Fishy deals loom in maize market

The current conditions in the maize market
The current conditions in the maize market have created a perfect environment for another maize scandal. FILE PHOTO | NMG 

The current conditions in the maize market have created a perfect environment for another maize scandal.

Maize prices have hit the roof. In some parts of the country, reports say that the price of a two kilo pack of maize has hit Sh120 from Sh80 a few weeks ago.

I think that the rapid and unpredictable rise in consumer prices of this commodity is not necessarily the result of scarcity.

People with large stocks - farmers and traders- have looked at the poor weather conditions and calculated that prices will go up. Market conditions are telling them to hold onto their stocks.

In January this year, President Uhuru Kenyatta directed the National Cereals and Produce Board (NCPB) to purchase two million bags of maize from farmers at Sh2,500 per 90Kg bag.


But as it turned out, the National Cereals and Produce Board (NCPB) only managed to buy 418,000 bags from farmers.

Two factors contributed to the poor response by farmers. First, the vetting process that NCPB introduced to determine genuine farmers and to ensure that only maize from them was accepted only served to introduce inordinate and bureaucratic delays in the process. Secondly, even as NCPB was buying maize, market prices rose rapidly, outpacing the politically and administratively-set prices announced in January. In the circumstances, the farmers were faced with two choices: having to go through lengthy and time-wasting vetting by the NCPB or selling directly to traders who were not only offering better prices, but were also paying cash on the spot.

But why do I say that current market conditions provide a perfect setting for another maize scandal? It’s because we are right now in a situation where the largest stocks of maize in the country are in the hands of the government. If you add the maize purchased during the just concluded buying programme, the estimate is that NCPB is now sitting on about four million bags.

We must not forget that when he made the big announcement in January, Mr Kenyatta also directed that some 1.7 million carry-over stocks in NCPB’s stores and warehouses would be released to the market at Sh1,600 per bag. As it turned out, selling cheap maize at a price of 1,600 per bag at a time when the board was active in the market also buying from farmers at Sh2,500 per bag was dropped.

The upshot is that the NCPB is still holding these stocks of cheap maize. What method will the NCPB use to sell this cheap maize in its stores? We must not go back to allocation committees and letters from Kilimo House. When you have a market with multiple price regimes, you create opportunities for payoffs, transfer pricing and arbitrage. What we have now is a perfect environment for what economists call arbitrage: once you get an allocation letter from a powerful government official, you sell that allocation letter in the secondary market to a miller at a handsome profit. Those who are able to peddle influence between Kilimo House and NCPB offices become overnight millionaires, exploiting the huge difference between the cheap maize from NCPB and the prices in the open market. Maize allocation committees, price controls, quotas and subsidies will always promote rent-seeking behaviour.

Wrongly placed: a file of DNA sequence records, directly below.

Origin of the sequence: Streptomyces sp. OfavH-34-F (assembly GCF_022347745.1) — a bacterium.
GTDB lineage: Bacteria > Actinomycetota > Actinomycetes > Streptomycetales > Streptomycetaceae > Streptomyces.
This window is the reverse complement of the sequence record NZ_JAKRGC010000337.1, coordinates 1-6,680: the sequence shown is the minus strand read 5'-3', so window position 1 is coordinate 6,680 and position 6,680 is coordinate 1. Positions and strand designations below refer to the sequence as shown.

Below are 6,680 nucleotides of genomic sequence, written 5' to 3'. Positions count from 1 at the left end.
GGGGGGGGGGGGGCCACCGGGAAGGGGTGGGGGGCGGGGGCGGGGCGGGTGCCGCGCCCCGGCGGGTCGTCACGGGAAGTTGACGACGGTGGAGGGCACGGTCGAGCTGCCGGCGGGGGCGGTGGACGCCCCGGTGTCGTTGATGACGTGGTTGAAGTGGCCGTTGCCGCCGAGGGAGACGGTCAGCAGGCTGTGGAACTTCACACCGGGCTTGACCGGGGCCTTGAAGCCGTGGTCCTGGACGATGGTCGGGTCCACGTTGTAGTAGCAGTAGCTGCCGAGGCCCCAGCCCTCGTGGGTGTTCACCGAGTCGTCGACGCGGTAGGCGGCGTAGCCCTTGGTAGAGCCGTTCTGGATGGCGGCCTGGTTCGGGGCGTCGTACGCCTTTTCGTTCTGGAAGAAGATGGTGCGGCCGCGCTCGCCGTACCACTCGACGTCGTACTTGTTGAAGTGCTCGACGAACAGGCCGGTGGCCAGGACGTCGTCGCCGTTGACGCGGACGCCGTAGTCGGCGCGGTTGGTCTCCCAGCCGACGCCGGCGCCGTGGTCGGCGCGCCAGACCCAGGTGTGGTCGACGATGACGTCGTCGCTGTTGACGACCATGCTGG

If the cheap maize is to be sold, let the government come up with a method that is not only transparent but is also capable of delivering good prices to consumers of maize meal. Instead of selling most of the subsidised maize to millers, why can’t the NCPB use its extensive network to sell directly to consumers, the majority of who buy their maize meal from hammer mills.

Contrary to popular belief a far greater majority of citizens of this country do not consume processed and packed maize meal.

With a total of 110 outlets spread throughout the country, the NCPB has the capacity to sell the cheap maize directly to small traders and to consumers who take their maize to hammer mills.

My mind is still fresh on what happened during the 2010 maize scandal. A well-intentioned maize subsidy programme was turned into a gravy train. Influence peddlers and briefcase commodity traders became overnight millionaires. Let’s have a more transparent arrangement this time round.